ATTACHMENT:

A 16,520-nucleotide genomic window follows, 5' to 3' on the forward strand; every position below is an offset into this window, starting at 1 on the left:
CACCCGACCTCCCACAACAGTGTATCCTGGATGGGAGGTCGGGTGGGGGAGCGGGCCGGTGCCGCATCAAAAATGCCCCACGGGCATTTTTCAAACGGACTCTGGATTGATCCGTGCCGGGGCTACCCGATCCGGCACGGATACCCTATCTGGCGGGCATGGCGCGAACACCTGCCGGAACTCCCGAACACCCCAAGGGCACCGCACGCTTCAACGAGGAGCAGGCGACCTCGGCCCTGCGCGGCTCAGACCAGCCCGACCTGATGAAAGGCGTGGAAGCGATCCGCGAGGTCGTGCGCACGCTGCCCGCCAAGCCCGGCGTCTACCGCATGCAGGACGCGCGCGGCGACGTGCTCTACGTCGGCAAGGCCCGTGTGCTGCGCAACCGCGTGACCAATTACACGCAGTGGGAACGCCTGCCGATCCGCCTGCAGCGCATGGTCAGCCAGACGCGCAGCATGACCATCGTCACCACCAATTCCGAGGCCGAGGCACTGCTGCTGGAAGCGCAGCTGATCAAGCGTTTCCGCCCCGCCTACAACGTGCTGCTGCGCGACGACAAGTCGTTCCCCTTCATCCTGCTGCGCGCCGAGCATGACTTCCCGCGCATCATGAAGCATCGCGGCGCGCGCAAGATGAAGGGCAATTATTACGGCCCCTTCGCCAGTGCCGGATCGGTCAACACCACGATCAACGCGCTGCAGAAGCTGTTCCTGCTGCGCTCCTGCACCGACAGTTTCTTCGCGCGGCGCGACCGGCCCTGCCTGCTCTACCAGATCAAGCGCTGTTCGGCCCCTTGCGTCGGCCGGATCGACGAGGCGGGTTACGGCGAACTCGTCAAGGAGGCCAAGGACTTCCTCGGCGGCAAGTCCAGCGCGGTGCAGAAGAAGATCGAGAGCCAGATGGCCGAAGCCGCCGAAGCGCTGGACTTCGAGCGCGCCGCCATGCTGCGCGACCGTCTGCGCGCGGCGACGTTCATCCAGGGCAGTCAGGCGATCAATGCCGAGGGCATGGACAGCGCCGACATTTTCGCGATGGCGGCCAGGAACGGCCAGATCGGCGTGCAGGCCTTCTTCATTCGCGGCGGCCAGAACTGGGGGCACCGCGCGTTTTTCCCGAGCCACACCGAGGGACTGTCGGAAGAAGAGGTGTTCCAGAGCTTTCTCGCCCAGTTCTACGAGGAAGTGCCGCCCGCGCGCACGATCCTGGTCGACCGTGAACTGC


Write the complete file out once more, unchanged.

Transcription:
A 16,520-nucleotide genomic window follows, 5' to 3' on the forward strand; every position below is an offset into this window, starting at 1 on the left:
CACCCGACCTCCCACAACAGTGTATCCTGGATGGGAGGTCGGGTGGGGGAGCGGGCCGGTGCCGCATCAAAAATGCCCCACGGGCATTTTTCAAACGGACTCTGGATTGATCCGTGCCGGGGCTACCCGATCCGGCACGGATACCCTATCTGGCGGGCATGGCGCGAACACCTGCCGGAACTCCCGAACACCCCAAGGGCACCGCACGCTTCAACGAGGAGCAGGCGACCTCGGCCCTGCGCGGCTCAGACCAGCCCGACCTGATGAAAGGCGTGGAAGCGATCCGCGAGGTCGTGCGCACGCTGCCCGCCAAGCCCGGCGTCTACCGCATGCAGGACGCGCGCGGCGACGTGCTCTACGTCGGCAAGGCCCGTGTGCTGCGCAACCGCGTGACCAATTACACGCAGTGGGAACGCCTGCCGATCCGCCTGCAGCGCATGGTCAGCCAGACGCGCAGCATGACCATCGTCACCACCAATTCCGAGGCCGAGGCACTGCTGCTGGAAGCGCAGCTGATCAAGCGTTTCCGCCCCGCCTACAACGTGCTGCTGCGCGACGACAAGTCGTTCCCCTTCATCCTGCTGCGCGCCGAGCATGACTTCCCGCGCATCATGAAGCATCGCGGCGCGCGCAAGATGAAGGGCAATTATTACGGCCCCTTCGCCAGTGCCGGATCGGTCAACACCACGATCAACGCGCTGCAGAAGCTGTTCCTGCTGCGCTCCTGCACCGACAGTTTCTTCGCGCGGCGCGACCGGCCCTGCCTGCTCTACCAGATCAAGCGCTGTTCGGCCCCTTGCGTCGGCCGGATCGACGAGGCGGGTTACGGCGAACTCGTCAAGGAGGCCAAGGACTTCCTCGGCGGCAAGTCCAGCGCGGTGCAGAAGAAGATCGAGAGCCAGATGGCCGAAGCCGCCGAAGCGCTGGACTTCGAGCGCGCCGCCATGCTGCGCGACCGTCTGCGCGCGGCGACGTTCATCCAGGGCAGTCAGGCGATCAATGCCGAGGGCATGGACAGCGCCGACATTTTCGCGATGGCGGCCAGGAACGGCCAGATCGGCGTGCAGGCCTTCTTCATTCGCGGCGGCCAGAACTGGGGGCACCGCGCGTTTTTCCCGAGCCACACCGAGGGACTGTCGGAAGAAGAGGTGTTCCAGAGCTTTCTCGCCCAGTTCTACGAGGAAGTGCCGCCCGCGCGCACGATCCTGGTCGACCGTGAACTGC